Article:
If campaign promises were made to be broken, Donald Trump is doing a bang-up job — he somehow managed to roll back five major platform staples in a period of mere hours — leaving little room to describe the reality TV host-turned world leader as anything but a typical, warmongering, waffling American president.
What was that about a swamp?
Thus far in his tenure, President Trump has done little to fulfill much of the hype generated during his candidacy, seemingly opting to instead carry out business-as-usual in Washington — from adopting pernicious interventionist strategies overseas to walking back a tough stance on the Federal Reserve — in no way could he still be described as an anti-establishment savior.
This is the United States, after all, and everything — even the seemingly otherwise inexplicable — comes down to the business of war.
Although the list of Trump’s flip-flops could easily consume pages, the following five items prove it’s time for the president’s original support base to admit maybe — just maybe — they’ve been hoodwinked.
After raging endlessly against NATO during his campaign — going so far as to say he'd pull the United States out of it — Donald Trump proved, or at least we thought, that he was no fan of NATO.
However, during a press conference on Wednesday, Trump said NATO is "no longer obsolete."
“I said it was obsolete. It is no longer obsolete," the president said Wednesday.
This flip flop was likely due to the need for America to maintain support in its whimsical acts of aggressions toward sovereign states — all stemming from his massive flip flop last week — Syria.
Launching 59 Tomahawks against a Syrian air base and bringing the potentiality of World War III into sharp focus might not be everyone’s preferred method of highlighting their personal hypocrisy, but it certainly befits the Waffler in Chief — who ordered the airstrike after President Bashar al-Assad allegedly killed scores of civilians with chemical weapons.
Trump, in 2013, led the clarion call against President Obama’s plan to intervene militarily and directly in Syria, tweeting, “President Obama, do not attack Syria. There is no upside and tremendous downside. Save your ‘powder’ for another (and more important) day!”
Under strangely similar circumstances, Obama planned to intervene after a supposed chemical weapons attack ordered by Assad. While the U.S. political and media establishment glommed on to that narrative largely without questioning its legitimacy — in precisely the same lockstep seen over the past two weeks — public outcry, including Trump’s, the first time around proved lack of support for such a mission.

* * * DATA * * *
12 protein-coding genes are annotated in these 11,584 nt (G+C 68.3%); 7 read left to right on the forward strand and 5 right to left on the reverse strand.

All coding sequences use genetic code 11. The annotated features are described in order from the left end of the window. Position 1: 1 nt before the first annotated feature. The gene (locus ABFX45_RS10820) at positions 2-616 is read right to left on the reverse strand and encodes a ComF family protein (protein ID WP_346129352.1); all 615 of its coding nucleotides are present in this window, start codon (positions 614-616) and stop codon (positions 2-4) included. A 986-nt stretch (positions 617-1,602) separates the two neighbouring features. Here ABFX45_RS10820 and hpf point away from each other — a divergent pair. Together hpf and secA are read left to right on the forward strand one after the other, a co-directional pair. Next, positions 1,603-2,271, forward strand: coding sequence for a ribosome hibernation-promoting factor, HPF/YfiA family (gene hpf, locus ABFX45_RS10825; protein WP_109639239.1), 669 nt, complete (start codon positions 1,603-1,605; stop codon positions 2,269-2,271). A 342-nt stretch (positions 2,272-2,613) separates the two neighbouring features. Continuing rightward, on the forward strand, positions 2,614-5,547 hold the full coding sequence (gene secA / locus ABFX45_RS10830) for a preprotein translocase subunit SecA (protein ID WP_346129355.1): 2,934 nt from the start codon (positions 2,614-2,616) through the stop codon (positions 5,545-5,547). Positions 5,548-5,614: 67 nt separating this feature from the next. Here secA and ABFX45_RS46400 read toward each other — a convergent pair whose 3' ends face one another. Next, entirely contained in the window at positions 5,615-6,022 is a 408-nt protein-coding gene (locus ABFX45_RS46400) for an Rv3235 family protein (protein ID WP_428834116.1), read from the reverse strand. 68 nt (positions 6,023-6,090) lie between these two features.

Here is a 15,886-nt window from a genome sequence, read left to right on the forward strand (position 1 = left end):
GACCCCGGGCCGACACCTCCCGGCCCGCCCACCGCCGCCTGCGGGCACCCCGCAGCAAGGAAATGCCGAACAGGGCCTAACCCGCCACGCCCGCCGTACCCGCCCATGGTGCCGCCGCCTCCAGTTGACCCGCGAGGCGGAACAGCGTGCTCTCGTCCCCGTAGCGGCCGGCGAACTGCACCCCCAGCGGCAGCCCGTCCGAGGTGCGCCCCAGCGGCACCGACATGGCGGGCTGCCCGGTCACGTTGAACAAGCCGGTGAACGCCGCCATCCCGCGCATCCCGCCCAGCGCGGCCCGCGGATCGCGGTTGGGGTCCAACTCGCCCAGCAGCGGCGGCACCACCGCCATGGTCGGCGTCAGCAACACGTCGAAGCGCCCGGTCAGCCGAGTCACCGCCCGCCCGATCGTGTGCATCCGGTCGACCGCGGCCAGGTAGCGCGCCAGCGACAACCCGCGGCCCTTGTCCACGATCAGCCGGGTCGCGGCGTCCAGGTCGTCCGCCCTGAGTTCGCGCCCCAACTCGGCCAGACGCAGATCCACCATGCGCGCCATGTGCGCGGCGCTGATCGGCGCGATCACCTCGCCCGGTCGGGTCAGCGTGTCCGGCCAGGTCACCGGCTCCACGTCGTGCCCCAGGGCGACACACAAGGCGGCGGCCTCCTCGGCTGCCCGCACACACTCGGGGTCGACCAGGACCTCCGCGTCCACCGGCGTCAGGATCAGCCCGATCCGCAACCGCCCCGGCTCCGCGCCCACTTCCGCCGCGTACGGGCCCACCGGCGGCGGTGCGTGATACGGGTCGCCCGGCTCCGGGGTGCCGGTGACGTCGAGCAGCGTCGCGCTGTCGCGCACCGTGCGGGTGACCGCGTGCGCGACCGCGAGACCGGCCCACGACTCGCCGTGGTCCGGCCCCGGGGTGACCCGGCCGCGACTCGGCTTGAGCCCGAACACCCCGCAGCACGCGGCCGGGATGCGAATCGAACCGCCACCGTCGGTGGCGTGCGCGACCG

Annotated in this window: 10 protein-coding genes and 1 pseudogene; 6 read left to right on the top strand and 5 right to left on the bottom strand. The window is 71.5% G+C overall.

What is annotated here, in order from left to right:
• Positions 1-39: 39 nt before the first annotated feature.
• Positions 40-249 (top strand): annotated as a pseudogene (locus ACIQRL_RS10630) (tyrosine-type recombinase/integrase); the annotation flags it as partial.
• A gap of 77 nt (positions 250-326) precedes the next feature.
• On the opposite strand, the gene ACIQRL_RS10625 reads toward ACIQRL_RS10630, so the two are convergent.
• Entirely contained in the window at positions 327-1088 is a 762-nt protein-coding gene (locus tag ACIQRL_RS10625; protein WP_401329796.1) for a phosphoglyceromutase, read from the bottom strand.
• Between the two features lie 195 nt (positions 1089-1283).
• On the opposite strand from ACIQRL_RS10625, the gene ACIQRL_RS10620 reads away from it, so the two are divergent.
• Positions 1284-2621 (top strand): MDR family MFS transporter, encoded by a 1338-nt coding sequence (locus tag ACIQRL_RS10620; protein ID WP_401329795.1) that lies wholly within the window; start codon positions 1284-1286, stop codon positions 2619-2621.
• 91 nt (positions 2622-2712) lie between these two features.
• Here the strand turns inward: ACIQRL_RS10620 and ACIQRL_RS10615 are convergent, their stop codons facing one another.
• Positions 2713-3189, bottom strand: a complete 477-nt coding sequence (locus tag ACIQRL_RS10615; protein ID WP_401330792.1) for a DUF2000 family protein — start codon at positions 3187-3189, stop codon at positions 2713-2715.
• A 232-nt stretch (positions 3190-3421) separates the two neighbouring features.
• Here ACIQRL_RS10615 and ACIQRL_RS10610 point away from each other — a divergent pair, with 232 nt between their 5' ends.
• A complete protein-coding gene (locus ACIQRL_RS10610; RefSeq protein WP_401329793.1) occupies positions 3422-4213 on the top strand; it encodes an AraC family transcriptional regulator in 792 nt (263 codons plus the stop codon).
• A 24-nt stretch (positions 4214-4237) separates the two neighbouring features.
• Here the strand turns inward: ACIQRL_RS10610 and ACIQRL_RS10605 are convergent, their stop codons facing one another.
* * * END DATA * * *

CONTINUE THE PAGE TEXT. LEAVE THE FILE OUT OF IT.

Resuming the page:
Trump, faced with ostensively the same scenario, caved — in resounding fashion — and now the United States is forced to face possible all-out war with Syria and its allies. One of those allies possesses nuclear weapons — and has intimated direct conflict with the U.S. could be justified should its bombing of Syria continue. That ally is the U.S.’ longstanding Enemy Number One: Russia.
Downplaying Red Scare propaganda, infused into the election cycle by opponent Hillary Clinton, pleased Trump supporters, who rightly saw sanctimonious posturing for the hot air it was. As a candidate, Trump repeatedly claimed to see the benefits in working with President Vladimir Putin, rather than propagating stale Cold War hostilities.
Assad’s as-yet unsubstantiated chemical weapons assault on innocents was sufficient for the bombastic president to dispense with cordiality and lambaste Russia for supporting such a malevolent act.
“I think it’s a very sad day for Russia because they’re aligned, and in this case, all information points to Syria that they did this,” Trump told the New York Times.
Russia, Trump also noted, helped Assad cover up the chemical assault on Idlib — a hefty allegation, given no investigation of the incident to determine its nature or culprit has yet concluded. Russian officials characterized current relations with Washington as chilliest since the Cold War.
The Export-Import Bank